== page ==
The agency also attempts to educate parents to be better caretakers. But even in instances when they are not in the picture or do not change, the agency’s efforts are not in vain, according to one of Childhaven’s program directors.
Childhaven staff members know that what they do is not a cure-all and that the children they serve come from troubled backgrounds and may return to them, but they seek to provide a small oasis of security and stability that can provide a foundation for a better life.
“Childhaven provides care and therapy for the children that need us because we believe that every child is worth fighting for and can be saved. Seeing Aleesha, knowing that she’s made it, is the tangible proof that the work and the mission pay off in the long term,” said President Maria Chavez Wilcox.
Lysen remembers one primary teacher at Childhaven who helped her work through much of the trauma she experienced and gave her some tools that she would rely on in later years.
That teacher read to her, played with her and made her feel cherished, she said.
“Childhaven was the only consistent, normal thing in my childhood,” she said.
Lysen said she and her three siblings were removed from her mother’s care after her father was sent to prison for child abuse.
Her mother “had a lot of her own challenges,” said Lysen. “She had mental-health issues. She had addictions. She could not take care of herself and there was no way she could take care of four kids under 6.”
Lysen was then placed in the first of what would turn out to be a series of foster homes — some good, some not so good. At the same time, she was enrolled in Childhaven.
Regardless of where she was living, the Childhaven van picked her up every weekday morning and would take her home in the afternoon.
“They would come and get me no matter where I was living,” she said. “Even though there were inappropriate things going on in some of the foster homes, I remember those years as being great.”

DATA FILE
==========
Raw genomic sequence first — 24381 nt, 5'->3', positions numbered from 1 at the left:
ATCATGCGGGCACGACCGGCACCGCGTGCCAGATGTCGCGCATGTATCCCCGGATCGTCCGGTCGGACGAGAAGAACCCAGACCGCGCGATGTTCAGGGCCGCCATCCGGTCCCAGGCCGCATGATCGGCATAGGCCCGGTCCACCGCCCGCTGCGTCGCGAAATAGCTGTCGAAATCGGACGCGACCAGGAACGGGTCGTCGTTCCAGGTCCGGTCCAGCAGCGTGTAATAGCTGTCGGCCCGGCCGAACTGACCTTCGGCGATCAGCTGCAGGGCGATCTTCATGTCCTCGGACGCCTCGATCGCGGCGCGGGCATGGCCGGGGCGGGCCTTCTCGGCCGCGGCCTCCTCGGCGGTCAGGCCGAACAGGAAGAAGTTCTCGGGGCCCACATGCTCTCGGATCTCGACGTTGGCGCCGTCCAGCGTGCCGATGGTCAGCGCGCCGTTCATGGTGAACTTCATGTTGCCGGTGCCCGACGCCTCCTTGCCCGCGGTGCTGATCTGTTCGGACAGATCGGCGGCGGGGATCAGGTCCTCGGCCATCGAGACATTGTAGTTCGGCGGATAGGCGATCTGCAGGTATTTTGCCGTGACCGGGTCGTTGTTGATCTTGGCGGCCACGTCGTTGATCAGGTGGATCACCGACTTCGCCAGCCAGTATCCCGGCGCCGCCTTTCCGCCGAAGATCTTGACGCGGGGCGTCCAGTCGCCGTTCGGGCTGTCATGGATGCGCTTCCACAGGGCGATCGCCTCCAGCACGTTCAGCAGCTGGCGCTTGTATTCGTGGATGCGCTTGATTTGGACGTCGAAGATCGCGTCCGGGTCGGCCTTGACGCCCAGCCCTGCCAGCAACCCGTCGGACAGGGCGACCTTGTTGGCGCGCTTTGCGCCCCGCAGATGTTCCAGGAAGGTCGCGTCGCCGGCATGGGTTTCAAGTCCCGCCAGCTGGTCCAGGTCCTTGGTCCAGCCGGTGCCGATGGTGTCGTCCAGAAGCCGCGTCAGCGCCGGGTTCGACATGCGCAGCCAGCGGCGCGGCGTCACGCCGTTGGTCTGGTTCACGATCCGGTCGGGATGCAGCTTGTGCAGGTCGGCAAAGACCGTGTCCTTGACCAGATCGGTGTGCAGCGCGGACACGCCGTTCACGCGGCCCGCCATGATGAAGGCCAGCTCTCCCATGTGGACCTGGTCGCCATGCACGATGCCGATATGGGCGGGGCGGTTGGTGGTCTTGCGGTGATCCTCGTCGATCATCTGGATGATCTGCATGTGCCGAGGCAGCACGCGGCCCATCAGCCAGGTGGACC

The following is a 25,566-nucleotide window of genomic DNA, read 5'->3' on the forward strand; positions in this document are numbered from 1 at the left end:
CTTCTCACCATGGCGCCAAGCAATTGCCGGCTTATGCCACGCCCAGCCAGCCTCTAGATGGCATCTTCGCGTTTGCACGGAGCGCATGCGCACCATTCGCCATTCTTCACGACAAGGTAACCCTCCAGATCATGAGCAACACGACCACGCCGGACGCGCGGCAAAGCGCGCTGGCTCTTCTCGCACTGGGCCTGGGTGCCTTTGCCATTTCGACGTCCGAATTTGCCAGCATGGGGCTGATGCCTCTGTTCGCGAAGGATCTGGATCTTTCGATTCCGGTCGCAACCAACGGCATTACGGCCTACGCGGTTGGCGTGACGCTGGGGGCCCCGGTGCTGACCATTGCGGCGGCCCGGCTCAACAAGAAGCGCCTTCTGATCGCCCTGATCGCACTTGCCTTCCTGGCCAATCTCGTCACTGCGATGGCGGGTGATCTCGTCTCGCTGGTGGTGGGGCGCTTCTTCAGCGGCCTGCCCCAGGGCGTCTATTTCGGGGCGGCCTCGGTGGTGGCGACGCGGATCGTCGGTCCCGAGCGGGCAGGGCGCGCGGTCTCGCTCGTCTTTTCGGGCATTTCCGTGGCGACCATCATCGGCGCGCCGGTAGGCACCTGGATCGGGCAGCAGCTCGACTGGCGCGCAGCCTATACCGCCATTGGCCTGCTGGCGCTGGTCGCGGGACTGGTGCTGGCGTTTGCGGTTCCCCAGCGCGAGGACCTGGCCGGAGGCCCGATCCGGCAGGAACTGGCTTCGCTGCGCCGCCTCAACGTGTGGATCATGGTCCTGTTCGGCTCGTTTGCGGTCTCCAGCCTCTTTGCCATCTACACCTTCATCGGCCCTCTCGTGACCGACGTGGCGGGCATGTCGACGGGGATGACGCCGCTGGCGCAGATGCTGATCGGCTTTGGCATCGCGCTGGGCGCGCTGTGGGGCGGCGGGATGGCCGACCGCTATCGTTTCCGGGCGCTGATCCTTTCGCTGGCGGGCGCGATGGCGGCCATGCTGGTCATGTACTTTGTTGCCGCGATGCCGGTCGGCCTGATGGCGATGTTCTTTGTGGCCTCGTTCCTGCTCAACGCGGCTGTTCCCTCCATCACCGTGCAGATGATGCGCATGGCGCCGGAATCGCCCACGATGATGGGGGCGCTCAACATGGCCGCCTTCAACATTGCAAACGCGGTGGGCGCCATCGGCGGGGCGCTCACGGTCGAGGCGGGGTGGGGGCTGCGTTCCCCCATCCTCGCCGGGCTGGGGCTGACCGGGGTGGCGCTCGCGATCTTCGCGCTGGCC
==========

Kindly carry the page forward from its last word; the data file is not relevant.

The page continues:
She was around 6 years old when she graduated from Childhaven, started kindergarten and was reunited with her siblings and mother.
Lysen said she is not clear how her mother was able to regain custody of her children despite untreated addictions to gambling, drugs, alcohol and abusive men.
Her family moved often, living at one point in a trailer with one of Lysen’s uncles, his wife and their two adult children.
By the time she was 14, her older sister had moved out and her brother had run away. Her mother moved to another state, leaving Lysen and her younger sister to fend for themselves, she said.
She was placed again in the foster-care system and found herself in a home where she was introduced to art, culture, literature and a more positive way of life.
Over the next few years she worked to overcome some of her own self-destructive behaviors and just celebrated four years of being clean and sober. She is attending college, working full time in sales and doing charity work.
The lessons she learned while at Childhaven are still with her.
She often speaks at functions and fundraisers for Childhaven and other Seattle-area agencies that work with kids. She talks about how grateful she is for the help she received and the life she now has.
“Childhaven can’t fix all the ills of abuse or neglect, but they absolutely can make a difference,” she said. “It’s not an exaggeration to say they save lives. I know they helped to save mine.”
Seattle Times news researcher Miyoko Wolf contributed to this report, which includes information from Times archives.
Christine Clarridge can be reached at firstname.lastname@example.org or 206-464-8983.